Film made of nanocrystals
Australian researchers have developed nanocrystals that could replace the so far heavy and energetic night vision equipment. But the invention can serve not only soldiers, policemen, or hunters.
The night vision equipment that is on the market today is cumbersome, bulky and expensive.
The contrast to the development of Dragomir Neshev and his physicist colleagues at the Australian National University (ANU) in Canberra could not be greater.
One of their new nanocrystals is 500 times smaller than a human hair.
Now, a single crystal does not make a night vision device, but “an ultra-thin film that is applied to normal glasses can make seeing in the dark,” says Neshev.
Spooky green pictures
Commercially available devices have to convert the visible, invisible infrared light, which also radiates in subjectival darkness, with high energy expenditure.
The ghostly green pictures, which are known from television kills, are created.
According to the Australian researchers, the new nanocrystals can perform the same process without additional energy requirements.
Until now, only the prototype of a single crystal exists, and the amount of infrared light required is still very high, but the physicists are confident that their development will soon prove to be practica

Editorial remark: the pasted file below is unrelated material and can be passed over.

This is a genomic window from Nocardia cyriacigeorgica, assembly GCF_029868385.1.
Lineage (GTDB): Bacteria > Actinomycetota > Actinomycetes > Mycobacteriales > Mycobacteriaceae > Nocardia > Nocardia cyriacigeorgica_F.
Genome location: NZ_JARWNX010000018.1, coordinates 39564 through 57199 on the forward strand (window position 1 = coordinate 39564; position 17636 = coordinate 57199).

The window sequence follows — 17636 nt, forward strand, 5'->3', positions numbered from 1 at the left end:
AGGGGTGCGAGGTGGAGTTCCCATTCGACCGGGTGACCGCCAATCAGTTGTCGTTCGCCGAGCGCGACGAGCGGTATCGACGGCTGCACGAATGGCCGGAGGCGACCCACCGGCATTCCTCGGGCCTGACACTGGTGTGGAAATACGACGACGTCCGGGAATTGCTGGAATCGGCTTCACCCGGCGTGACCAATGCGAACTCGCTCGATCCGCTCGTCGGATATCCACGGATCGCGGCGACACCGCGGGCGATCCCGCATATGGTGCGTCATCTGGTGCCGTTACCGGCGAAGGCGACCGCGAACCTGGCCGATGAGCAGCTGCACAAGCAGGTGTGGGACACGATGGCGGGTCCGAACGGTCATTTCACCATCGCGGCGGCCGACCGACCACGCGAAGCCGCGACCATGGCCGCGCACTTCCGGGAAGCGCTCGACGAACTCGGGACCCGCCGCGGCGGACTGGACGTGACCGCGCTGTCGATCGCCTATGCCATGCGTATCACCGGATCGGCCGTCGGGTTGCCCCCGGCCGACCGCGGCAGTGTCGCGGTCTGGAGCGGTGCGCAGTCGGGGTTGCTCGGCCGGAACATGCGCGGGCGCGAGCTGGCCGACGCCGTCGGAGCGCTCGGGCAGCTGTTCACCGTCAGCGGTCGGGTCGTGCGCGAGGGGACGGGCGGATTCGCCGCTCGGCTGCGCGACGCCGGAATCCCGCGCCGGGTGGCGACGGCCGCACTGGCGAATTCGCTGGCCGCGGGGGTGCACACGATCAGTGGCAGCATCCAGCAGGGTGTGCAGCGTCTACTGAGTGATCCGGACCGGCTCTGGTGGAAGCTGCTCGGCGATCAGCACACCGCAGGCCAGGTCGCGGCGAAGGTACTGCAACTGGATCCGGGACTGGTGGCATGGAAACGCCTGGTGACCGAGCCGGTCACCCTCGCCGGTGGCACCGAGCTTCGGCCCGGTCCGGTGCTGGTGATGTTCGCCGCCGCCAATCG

For counterfeit-proof banknotes
“This tiny application could also be used, for example, to make bank notes particularly counterfeit proof or to develop new imaging methods for medicine.
” The physicist thinks among other things about the ” Examination of living body cells.
The new technology could also be used to generate holograms, three-dimensional images, which should also prevent counterfeiting, for example ID documents.
Neshev’s colleague Mohsen Rahmani considers the development of a “milestone” in nanophotonics.
The particular achievement is to be able to apply a semiconductor in the nanoparticle on transparent material such as glass.
For about 15 years the Australians have already researched the technology.
The second night vision device of the armor maker BAE for soldiers we have presented to you here. It amplifies residual light and makes heat radiation visible.
For several years, nanophotonics has been a source of hope for medicine, especially in cancer therapy.
Thus, targeted laser pulses can be used to heat nanoparticles, which are previously introduced into tumors.
In this way, cancer cells can be destroyed or at least less resistant to conventional methods such as radiation and chemotherapy.